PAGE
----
SSAs are used to specify requirements that have to be met in relation to a range of sustainability metrics. They usually provide rules that must be adhered to, with the aim of standardizing processes, products, raw materials etc., across the board in a particular market segment.[5] With the aim of promoting sustainability, individual players may phase out, withdraw, or replace non-sustainable products, packaging or processes with sustainable, but potentially more expensive alternatives. However, a single market player making such a move not only puts them in a precarious position within the market, considering the increased costs that might lead to higher prices and affect market perception, but also limits the magnitude of the impact the shift to a sustainable alternative can have. This is where SSAs become useful, by standardizing such practices across various players in a given market.

However, SSAs can also facilitate anti-competitive behaviour by disguising price fixing and market allocation. They can hinder market entry for new players with different sustainability approaches, or those which merely meet minimum legal standards rather than striving for more ambitious environmental goals. Further, in cases where a player holds the intellectual property rights essential for implementing a standard and automatically acquires control over the use of the standard, they allow undertakings to behave in an anti-competitive way by refusing to license the necessary IPR, or inordinately high royalty fees by a dominant player, thus “holding-up” access to the standard.

Broadly, for SSAs to fall under the soft safe harbour, they must be transparent, non-imposing on non-participants, must protect sensitive information, ensure access, and not significantly affect price or quality, or exceed a combined market share of 20%.[6] Not only are these conditions wide enough to accommodate most SSAs, but the HBERs read with the TFEU also provide for conditional exemption with self-assessment. Therefore, failure to comply with the conditions under Art. 101 TFEU doesn’t automatically imply that the SSA is anti-competitive in nature, but merely necessitates self-assessment under Art. 101 TFEU.


In the Indian regime however, Section 3 of the CA defines the scope and extent of anti-competitive agreements, and establishes that any agreement having an appreciable adverse effect on competition (‘AAEC’) is anti-competitive. It sets out two distinct standards for assessment - rebuttable presumption of causing AAEC on competition for certain agreements, and a "rule of reason" analysis for all other agreements. Certain agreements such as those regarding prices, quantities, bids and market sharing are presumed to not serve any useful or pro-competitive purpose, and therefore are not subject to the “rule of reason” test.[7] The Court has highlighted the difference between these categories as pernicious agreements, which invite a rebuttable presumption of illegality, and less pernicious agreements which must be assessed with reference to Section 19 of the CA.  SSAs seek to uniformly define technical or quality requirements for a range of products, and thus they acutely fall within the ambit of Section 3(3)(b) of the CA. By virtue of being agreements between competitors, they can be classified as “pernicious”, and thus anti-competitive.[8] Thus, by their very fundamental nature of being agreements between competitors, they are likely to be anti-competitive in India.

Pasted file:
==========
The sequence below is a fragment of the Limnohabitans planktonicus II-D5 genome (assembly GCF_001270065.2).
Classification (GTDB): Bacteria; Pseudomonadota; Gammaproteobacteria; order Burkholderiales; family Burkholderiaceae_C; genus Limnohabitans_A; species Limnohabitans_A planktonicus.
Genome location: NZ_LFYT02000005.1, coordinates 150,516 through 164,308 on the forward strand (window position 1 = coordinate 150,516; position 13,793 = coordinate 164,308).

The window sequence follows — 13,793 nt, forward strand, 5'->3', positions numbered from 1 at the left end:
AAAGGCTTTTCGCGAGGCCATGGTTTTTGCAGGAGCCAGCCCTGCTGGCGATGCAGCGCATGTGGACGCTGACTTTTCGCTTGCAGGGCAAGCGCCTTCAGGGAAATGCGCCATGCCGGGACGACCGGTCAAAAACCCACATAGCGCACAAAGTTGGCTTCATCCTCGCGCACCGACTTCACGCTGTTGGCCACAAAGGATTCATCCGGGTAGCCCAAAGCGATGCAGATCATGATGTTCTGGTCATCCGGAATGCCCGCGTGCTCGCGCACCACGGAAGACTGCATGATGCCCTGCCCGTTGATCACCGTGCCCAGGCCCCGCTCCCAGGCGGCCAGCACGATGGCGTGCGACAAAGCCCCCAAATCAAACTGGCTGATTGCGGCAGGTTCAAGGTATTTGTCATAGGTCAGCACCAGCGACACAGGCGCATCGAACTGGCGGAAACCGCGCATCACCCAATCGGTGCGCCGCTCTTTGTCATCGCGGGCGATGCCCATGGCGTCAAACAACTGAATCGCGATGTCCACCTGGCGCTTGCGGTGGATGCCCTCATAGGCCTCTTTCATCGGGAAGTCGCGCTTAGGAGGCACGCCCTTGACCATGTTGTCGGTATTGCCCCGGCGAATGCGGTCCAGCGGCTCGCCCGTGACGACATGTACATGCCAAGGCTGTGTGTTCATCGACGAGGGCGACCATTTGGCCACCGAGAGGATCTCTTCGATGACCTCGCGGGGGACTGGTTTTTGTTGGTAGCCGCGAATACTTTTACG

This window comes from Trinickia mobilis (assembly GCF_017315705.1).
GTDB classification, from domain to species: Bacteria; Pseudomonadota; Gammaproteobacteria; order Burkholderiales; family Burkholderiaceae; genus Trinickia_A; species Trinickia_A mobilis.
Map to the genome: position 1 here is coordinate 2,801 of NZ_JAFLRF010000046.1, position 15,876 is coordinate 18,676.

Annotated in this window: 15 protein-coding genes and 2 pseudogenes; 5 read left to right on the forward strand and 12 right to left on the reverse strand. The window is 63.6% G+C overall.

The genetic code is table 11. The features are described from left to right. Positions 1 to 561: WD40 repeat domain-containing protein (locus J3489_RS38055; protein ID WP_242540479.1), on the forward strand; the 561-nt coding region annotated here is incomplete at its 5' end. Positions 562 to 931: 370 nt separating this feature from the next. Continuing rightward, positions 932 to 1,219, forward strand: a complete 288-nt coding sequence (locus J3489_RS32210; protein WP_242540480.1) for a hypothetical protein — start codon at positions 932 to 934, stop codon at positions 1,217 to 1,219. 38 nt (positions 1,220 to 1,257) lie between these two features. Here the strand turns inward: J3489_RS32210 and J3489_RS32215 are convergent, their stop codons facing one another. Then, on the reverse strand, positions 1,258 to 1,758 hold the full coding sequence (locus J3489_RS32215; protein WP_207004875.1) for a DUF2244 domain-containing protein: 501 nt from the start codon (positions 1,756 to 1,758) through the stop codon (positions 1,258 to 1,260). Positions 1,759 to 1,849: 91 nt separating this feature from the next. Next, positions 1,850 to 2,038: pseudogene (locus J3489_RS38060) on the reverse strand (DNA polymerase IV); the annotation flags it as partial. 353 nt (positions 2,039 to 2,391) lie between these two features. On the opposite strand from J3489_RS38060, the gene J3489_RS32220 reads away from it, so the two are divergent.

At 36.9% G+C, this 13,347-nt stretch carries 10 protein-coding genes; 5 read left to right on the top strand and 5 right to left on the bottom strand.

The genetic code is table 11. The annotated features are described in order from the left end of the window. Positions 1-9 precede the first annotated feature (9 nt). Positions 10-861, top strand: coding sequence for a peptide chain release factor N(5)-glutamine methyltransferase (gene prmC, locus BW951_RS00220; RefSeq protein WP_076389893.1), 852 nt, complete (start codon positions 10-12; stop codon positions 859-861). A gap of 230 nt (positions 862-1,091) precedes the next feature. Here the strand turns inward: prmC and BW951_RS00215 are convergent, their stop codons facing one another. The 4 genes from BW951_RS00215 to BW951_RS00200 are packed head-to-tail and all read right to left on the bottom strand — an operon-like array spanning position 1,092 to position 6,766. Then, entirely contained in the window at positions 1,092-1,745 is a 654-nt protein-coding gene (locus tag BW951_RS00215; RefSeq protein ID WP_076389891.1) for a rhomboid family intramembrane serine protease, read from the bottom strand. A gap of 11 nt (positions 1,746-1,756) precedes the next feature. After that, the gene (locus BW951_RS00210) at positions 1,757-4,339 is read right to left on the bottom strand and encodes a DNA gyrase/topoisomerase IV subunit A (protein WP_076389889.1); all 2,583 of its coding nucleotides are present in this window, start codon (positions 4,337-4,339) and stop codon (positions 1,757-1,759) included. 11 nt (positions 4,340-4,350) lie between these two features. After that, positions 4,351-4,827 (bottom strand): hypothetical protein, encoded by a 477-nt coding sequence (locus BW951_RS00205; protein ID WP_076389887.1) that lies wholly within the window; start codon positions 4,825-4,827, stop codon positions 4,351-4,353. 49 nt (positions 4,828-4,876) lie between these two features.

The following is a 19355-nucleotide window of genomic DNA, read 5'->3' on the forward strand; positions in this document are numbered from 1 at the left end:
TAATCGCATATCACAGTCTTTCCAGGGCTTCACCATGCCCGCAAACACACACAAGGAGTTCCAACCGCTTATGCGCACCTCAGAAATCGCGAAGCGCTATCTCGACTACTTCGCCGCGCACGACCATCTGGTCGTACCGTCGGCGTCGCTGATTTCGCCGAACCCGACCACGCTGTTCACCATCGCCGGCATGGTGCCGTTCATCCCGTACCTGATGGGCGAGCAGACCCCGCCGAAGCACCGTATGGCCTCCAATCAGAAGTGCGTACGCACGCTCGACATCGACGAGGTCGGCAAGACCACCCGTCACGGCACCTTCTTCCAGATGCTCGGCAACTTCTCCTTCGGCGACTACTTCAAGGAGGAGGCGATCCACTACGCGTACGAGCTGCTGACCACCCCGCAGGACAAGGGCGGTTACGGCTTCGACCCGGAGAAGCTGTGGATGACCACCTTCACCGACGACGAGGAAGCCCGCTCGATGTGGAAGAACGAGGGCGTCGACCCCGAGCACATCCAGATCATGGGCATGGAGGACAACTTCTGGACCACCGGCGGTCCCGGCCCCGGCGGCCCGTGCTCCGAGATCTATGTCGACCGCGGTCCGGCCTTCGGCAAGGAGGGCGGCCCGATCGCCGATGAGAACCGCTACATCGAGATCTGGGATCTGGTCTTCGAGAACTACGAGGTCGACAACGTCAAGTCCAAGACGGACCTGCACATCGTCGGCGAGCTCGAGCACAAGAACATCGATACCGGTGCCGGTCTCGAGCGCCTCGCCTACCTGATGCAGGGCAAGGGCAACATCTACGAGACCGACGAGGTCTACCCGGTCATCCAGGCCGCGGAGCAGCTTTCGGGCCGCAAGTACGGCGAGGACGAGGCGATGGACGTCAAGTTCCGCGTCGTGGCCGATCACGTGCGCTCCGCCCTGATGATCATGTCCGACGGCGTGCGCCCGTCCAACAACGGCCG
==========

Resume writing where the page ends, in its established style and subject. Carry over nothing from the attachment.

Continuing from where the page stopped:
Part II of the article can be accessed here.


[1] Guidelines on the applicability of Article 101 of the Treaty on the Functioning of the European Union to horizontal co-operation agreements 2023/C 259/01 (21 July, 2023), Cl. 9.1.

[2] International Financial Services Centres Authority (Issuance and Listing of Securities) Regulations IFSCA/2021-22/GN/REG015 (July 16, 2021).

[3] Supra note 1, Cl. 9.1, para 520.

[4] Id.

[5] Supra note 1, Cl. 7.1.

[6] Supra note 1, Cl.

[7] SM Duggar, Guide to Competition Act, 2002, 251 (Sudhanshu Kumar, Lexis Nexis 8th edn., 2019).

[8] SM Duggar, supra Note 17.